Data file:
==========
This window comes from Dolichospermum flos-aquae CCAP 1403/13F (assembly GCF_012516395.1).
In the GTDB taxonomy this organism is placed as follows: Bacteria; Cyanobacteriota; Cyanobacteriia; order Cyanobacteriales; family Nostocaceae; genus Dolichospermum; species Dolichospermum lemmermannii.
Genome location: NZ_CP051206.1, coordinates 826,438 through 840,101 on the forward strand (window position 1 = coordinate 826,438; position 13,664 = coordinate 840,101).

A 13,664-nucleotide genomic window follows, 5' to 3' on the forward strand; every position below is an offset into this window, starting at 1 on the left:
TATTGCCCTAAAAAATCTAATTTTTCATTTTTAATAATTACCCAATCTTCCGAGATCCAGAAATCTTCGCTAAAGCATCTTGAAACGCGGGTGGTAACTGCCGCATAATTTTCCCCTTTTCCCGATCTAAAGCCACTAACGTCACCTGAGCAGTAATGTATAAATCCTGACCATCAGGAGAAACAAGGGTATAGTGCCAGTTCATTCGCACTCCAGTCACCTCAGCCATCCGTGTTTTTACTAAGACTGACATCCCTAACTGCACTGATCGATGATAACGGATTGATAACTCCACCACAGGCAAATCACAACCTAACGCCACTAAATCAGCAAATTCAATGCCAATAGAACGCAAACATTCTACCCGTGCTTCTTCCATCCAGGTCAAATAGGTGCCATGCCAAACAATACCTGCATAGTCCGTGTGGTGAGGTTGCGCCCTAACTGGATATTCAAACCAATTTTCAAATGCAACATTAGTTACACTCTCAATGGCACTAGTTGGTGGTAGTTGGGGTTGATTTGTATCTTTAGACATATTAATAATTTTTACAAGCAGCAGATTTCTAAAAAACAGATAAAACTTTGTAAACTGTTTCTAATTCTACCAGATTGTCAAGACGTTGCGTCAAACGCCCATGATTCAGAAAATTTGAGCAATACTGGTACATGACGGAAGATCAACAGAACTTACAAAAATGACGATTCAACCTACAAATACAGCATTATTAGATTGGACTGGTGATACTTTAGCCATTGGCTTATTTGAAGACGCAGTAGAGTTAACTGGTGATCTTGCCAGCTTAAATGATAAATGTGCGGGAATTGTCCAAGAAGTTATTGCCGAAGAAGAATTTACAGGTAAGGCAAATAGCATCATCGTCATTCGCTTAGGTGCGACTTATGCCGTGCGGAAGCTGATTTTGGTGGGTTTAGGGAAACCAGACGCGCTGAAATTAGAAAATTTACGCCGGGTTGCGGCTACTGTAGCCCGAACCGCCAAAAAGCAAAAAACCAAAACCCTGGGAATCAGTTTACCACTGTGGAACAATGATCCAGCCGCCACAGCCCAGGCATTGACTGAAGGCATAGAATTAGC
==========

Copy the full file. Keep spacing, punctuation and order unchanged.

This window comes from Dolichospermum flos-aquae CCAP 1403/13F (assembly GCF_012516395.1).
In the GTDB taxonomy this organism is placed as follows: Bacteria; Cyanobacteriota; Cyanobacteriia; order Cyanobacteriales; family Nostocaceae; genus Dolichospermum; species Dolichospermum lemmermannii.
Genome location: NZ_CP051206.1, coordinates 826,438 through 840,101 on the forward strand (window position 1 = coordinate 826,438; position 13,664 = coordinate 840,101).

A 13,664-nucleotide genomic window follows, 5' to 3' on the forward strand; every position below is an offset into this window, starting at 1 on the left:
TATTGCCCTAAAAAATCTAATTTTTCATTTTTAATAATTACCCAATCTTCCGAGATCCAGAAATCTTCGCTAAAGCATCTTGAAACGCGGGTGGTAACTGCCGCATAATTTTCCCCTTTTCCCGATCTAAAGCCACTAACGTCACCTGAGCAGTAATGTATAAATCCTGACCATCAGGAGAAACAAGGGTATAGTGCCAGTTCATTCGCACTCCAGTCACCTCAGCCATCCGTGTTTTTACTAAGACTGACATCCCTAACTGCACTGATCGATGATAACGGATTGATAACTCCACCACAGGCAAATCACAACCTAACGCCACTAAATCAGCAAATTCAATGCCAATAGAACGCAAACATTCTACCCGTGCTTCTTCCATCCAGGTCAAATAGGTGCCATGCCAAACAATACCTGCATAGTCCGTGTGGTGAGGTTGCGCCCTAACTGGATATTCAAACCAATTTTCAAATGCAACATTAGTTACACTCTCAATGGCACTAGTTGGTGGTAGTTGGGGTTGATTTGTATCTTTAGACATATTAATAATTTTTACAAGCAGCAGATTTCTAAAAAACAGATAAAACTTTGTAAACTGTTTCTAATTCTACCAGATTGTCAAGACGTTGCGTCAAACGCCCATGATTCAGAAAATTTGAGCAATACTGGTACATGACGGAAGATCAACAGAACTTACAAAAATGACGATTCAACCTACAAATACAGCATTATTAGATTGGACTGGTGATACTTTAGCCATTGGCTTATTTGAAGACGCAGTAGAGTTAACTGGTGATCTTGCCAGCTTAAATGATAAATGTGCGGGAATTGTCCAAGAAGTTATTGCCGAAGAAGAATTTACAGGTAAGGCAAATAGCATCATCGTCATTCGCTTAGGTGCGACTTATGCCGTGCGGAAGCTGATTTTGGTGGGTTTAGGGAAACCAGACGCGCTGAAATTAGAAAATTTACGCCGGGTTGCGGCTACTGTAGCCCGAACCGCCAAAAAGCAAAAAACCAAAACCCTGGGAATCAGTTTACCACTGTGGAACAATGATCCAGCCGCCACAGCCCAGGCATTGACTGAAGGCATAGAATTAGC